He said nothing about it. He said nothing at all to me. All day. Clearly he was not amused.

At first I was a little angry. After all, he started it. But then I realized he wasn’t mad. The results of this election scared the hell out of him. When I broached the subject on Friday, he laid out a list of predictions that bordered on Armageddon. His eyes were not smiling.

Part of me thought he was being ridiculous. But part of me – the part of me that had come to treasure his companionship – that part of me felt his pain as my pain. I felt genuinely terrible for him.

I put aside my personal feelings of post-election triumph and addressed him as the friend he was. Almost certainly it wasn’t as clear or as elegant as I recall, but I remember telling him that it doesn’t really matter who’s sitting in that big white house. What matters more is what you and I do, the everyday choices we make about how to treat each other.

Sometimes we outgrow attitudes and opinions, but this one still seems spot-on to me. I still feel that where the system is breaking down the most is not at the top, it’s at the ground level: Employers and employees not respecting one another, co-workers and neighbors passing each other wordlessly, parents and children not discussing the big whys of life, teachers and students and parents not walking in each other’s shoes, everyday people from all walks of life and from all different backgrounds and views who refuse to see past the end of their own noses.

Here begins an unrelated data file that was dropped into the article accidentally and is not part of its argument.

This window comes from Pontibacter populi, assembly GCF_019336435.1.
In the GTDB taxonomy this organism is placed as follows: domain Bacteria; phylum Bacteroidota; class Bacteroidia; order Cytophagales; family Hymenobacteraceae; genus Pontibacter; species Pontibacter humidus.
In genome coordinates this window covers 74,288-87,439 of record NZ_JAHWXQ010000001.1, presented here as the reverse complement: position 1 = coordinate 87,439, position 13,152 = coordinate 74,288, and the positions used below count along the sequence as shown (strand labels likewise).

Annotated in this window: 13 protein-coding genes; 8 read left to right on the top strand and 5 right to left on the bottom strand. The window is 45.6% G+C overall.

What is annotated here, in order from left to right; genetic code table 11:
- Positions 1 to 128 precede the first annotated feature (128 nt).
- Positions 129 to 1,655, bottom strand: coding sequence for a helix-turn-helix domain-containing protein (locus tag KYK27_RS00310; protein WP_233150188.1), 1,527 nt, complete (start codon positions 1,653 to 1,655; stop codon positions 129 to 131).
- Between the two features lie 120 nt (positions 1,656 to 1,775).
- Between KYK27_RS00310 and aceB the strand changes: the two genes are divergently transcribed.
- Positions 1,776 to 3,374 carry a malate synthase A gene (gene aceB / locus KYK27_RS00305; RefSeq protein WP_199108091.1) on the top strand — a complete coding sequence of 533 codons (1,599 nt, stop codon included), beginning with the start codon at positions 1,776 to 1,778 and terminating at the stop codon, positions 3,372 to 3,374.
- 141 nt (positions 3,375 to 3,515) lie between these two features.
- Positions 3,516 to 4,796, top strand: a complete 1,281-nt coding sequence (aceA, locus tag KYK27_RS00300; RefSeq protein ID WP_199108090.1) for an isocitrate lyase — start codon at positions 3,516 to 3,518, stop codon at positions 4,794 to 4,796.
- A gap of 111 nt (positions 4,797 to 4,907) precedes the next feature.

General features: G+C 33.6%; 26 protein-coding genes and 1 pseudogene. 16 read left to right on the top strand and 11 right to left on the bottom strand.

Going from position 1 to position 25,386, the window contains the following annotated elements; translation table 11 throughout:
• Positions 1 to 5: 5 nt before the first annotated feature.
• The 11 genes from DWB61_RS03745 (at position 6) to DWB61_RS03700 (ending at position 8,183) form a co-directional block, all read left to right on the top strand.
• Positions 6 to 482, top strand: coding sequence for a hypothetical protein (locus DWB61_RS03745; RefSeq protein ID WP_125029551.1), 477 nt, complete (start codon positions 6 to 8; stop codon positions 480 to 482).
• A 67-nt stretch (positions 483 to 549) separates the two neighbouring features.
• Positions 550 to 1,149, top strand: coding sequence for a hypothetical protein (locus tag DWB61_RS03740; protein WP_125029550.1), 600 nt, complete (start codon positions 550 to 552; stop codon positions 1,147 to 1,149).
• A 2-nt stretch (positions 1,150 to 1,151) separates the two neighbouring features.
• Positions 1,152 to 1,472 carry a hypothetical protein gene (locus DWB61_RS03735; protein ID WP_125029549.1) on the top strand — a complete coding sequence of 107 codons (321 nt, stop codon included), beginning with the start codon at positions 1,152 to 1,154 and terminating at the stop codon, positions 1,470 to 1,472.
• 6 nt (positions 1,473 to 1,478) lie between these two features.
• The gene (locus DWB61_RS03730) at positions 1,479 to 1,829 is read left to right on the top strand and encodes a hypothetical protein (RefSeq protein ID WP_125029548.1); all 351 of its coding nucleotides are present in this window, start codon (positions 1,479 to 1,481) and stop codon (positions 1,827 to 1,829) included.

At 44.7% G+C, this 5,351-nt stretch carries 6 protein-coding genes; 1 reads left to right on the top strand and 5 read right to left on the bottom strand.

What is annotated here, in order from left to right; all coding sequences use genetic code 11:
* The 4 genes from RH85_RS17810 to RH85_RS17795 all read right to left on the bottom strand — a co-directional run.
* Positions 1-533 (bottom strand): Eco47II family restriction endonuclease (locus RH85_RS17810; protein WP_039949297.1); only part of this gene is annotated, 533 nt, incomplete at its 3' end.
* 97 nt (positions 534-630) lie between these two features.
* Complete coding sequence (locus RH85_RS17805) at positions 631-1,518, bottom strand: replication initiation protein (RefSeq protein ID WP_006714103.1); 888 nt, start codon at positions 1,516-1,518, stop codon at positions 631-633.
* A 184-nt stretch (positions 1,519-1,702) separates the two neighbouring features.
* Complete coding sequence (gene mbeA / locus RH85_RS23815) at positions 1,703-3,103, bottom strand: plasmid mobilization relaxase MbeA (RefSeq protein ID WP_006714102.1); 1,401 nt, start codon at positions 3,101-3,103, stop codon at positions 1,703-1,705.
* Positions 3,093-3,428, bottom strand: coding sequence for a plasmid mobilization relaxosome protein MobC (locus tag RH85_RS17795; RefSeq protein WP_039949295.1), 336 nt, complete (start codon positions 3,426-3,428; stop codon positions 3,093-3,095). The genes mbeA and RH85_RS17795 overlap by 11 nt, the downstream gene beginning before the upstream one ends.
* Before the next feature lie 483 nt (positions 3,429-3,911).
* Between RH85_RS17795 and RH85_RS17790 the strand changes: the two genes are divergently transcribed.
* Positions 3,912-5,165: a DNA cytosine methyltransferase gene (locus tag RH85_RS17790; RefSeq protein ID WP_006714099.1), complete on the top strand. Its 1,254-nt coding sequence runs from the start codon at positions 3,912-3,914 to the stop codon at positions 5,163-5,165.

If you’re thinking this election season is different from all others, that this election season the other side has no valid points to make, nothing to add to the discussion… well, you might want to reach out to someone on the other side.

I must confess some of the rhetoric this campaign season has shocked and, yes, scared the hell out of me, but no politician gathers a following if he or she isn’t speaking to serious concerns held by a large number of people. Concerns that keep people up at night. Concerns that need to be addressed.

I’m thinking about Regis this election season because I’ve recently come to understand the fear he felt that November from our shared past. A fear of the election. Armageddon-like predictions.

I realize I need to take my own advice from back then. It’s been a hard sell this election season, but it was probably just as hard for him in 2008. I’m thinking about Regis this election season and missing the kind of authentic discussion we shared, the peace between us that allowed us to be friends despite our differences.

Of course it does matter who’s sitting in that big white house (so please vote). But I still have to agree, what matters more is what you and I do, the everyday choices we make about how to treat each other. So let’s start treating each other better. Let’s start listening.

 

Original Photo (at top) by Simon James. Cropped, color adjusted, political images added. Used in accordance with the Creative Commons licenses via Flickr.